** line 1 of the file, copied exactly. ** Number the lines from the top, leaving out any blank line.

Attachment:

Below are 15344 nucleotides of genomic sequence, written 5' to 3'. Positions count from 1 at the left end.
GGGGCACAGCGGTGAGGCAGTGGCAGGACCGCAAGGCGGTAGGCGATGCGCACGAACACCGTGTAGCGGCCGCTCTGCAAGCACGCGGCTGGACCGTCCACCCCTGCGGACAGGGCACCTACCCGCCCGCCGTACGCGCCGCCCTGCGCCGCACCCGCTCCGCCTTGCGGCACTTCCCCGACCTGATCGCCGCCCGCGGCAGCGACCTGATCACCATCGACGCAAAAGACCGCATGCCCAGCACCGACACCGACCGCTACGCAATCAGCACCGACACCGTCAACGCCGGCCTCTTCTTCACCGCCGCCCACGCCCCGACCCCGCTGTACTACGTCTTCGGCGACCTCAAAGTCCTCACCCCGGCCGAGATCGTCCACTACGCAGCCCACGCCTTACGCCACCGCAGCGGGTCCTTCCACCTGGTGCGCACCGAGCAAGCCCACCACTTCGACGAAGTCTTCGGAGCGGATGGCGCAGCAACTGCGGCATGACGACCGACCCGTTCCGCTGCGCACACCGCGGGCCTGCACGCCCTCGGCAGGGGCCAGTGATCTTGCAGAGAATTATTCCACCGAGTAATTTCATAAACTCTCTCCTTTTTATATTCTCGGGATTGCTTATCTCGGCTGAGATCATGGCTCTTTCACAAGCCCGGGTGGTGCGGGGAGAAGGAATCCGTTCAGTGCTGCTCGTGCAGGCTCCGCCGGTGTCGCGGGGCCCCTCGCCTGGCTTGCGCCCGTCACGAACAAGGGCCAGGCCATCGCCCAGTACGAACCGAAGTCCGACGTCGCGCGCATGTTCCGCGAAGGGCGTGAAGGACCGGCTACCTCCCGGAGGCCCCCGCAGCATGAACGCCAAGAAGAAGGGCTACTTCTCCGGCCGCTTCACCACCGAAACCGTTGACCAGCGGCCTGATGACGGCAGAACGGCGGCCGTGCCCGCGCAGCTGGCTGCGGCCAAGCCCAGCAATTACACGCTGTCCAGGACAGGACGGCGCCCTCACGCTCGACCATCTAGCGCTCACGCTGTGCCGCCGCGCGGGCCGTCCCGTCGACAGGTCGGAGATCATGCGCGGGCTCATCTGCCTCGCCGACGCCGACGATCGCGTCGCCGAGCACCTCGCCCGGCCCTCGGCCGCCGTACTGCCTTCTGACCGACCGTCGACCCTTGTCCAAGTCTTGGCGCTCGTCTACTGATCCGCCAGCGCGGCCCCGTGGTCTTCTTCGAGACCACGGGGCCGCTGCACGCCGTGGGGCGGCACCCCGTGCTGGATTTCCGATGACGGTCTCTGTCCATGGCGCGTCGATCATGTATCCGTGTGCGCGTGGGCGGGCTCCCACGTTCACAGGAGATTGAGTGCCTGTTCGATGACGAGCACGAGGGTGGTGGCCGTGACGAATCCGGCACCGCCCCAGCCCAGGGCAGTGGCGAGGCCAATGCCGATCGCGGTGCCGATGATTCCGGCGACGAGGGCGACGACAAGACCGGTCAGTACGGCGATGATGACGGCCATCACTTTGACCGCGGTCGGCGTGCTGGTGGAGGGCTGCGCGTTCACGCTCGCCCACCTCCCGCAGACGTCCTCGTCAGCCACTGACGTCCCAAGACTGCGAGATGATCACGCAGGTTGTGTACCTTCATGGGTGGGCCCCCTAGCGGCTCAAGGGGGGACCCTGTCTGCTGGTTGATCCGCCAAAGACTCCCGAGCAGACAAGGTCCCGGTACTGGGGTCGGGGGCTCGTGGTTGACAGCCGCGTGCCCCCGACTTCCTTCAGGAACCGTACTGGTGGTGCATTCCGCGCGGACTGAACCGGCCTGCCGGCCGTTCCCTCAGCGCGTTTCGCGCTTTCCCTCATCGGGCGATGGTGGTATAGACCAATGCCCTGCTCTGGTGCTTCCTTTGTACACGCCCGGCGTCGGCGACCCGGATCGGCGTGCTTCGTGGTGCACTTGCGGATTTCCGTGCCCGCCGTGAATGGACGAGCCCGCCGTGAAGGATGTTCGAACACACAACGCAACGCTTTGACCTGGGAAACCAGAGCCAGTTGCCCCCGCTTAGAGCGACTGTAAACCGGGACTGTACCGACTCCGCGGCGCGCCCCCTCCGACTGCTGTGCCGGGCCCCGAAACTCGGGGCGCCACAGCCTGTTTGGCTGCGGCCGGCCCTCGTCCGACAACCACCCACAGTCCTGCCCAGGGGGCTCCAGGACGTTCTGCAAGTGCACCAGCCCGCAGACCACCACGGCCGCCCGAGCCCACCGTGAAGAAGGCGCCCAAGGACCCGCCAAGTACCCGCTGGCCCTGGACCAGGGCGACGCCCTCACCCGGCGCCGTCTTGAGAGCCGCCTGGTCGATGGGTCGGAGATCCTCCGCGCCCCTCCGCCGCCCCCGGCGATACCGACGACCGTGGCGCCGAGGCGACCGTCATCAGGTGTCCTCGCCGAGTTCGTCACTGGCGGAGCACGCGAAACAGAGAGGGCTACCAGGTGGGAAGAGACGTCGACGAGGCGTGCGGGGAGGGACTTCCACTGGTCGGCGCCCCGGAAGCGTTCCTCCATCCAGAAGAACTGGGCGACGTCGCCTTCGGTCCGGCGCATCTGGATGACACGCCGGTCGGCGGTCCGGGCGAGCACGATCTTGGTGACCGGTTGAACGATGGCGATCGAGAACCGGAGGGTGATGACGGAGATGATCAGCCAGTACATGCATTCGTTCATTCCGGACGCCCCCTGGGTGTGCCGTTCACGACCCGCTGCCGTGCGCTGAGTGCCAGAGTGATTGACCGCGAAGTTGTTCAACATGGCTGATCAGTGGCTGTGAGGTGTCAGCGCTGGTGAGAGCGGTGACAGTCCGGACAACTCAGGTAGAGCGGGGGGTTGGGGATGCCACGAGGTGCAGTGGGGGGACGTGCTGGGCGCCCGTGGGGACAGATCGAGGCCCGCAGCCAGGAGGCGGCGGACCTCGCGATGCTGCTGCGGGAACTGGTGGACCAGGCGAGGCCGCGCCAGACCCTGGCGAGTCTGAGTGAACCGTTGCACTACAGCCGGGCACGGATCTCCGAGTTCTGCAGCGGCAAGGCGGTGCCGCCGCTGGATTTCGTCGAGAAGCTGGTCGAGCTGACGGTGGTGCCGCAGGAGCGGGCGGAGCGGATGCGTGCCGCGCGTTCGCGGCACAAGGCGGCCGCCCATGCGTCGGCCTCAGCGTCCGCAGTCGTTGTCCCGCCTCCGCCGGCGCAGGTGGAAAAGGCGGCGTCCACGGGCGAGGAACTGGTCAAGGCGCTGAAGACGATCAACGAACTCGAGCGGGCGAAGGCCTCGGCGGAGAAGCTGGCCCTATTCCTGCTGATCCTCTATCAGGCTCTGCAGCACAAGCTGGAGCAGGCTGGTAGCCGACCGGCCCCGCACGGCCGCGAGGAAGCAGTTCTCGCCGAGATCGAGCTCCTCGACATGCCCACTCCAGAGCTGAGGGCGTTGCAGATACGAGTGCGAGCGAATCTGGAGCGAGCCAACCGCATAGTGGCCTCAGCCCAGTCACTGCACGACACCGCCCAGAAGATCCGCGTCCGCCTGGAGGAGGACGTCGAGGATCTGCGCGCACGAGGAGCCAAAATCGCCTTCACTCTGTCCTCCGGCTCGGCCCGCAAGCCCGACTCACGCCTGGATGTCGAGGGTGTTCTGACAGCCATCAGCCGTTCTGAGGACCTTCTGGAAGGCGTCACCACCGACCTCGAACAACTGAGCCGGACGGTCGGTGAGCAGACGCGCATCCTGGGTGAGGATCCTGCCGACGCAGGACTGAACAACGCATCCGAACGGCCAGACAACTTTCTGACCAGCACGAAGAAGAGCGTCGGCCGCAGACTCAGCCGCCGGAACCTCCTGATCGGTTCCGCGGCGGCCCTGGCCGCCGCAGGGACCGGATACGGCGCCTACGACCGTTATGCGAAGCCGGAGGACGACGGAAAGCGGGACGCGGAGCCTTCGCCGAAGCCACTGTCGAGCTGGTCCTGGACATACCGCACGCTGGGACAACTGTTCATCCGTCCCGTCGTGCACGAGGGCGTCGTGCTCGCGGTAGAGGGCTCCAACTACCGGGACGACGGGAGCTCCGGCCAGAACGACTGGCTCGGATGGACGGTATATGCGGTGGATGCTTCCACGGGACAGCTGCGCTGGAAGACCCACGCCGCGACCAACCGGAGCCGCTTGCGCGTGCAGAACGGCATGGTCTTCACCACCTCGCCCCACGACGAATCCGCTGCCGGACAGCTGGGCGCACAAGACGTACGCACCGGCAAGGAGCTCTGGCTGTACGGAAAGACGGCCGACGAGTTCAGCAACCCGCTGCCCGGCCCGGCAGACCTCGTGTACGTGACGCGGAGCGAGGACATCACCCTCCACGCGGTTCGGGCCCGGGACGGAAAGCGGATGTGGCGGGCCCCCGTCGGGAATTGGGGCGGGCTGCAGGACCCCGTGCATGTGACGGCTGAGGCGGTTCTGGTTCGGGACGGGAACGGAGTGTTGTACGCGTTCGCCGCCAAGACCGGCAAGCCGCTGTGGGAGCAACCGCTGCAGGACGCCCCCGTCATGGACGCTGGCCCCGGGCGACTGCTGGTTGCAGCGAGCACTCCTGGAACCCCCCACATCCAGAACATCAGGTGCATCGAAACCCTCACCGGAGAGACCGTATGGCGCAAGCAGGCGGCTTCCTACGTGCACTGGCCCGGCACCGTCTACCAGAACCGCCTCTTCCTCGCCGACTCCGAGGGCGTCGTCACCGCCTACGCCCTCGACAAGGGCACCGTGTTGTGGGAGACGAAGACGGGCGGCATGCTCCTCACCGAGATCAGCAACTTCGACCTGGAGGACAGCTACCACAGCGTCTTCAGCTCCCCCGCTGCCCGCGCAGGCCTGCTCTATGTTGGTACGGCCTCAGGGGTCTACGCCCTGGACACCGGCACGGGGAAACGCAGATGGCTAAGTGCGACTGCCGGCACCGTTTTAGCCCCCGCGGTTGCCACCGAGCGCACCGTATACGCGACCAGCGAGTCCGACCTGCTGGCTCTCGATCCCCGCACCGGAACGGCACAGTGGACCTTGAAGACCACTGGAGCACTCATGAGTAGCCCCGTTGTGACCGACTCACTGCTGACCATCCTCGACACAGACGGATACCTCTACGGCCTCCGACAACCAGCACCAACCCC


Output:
Below are 15344 nucleotides of genomic sequence, written 5' to 3'. Positions count from 1 at the left end.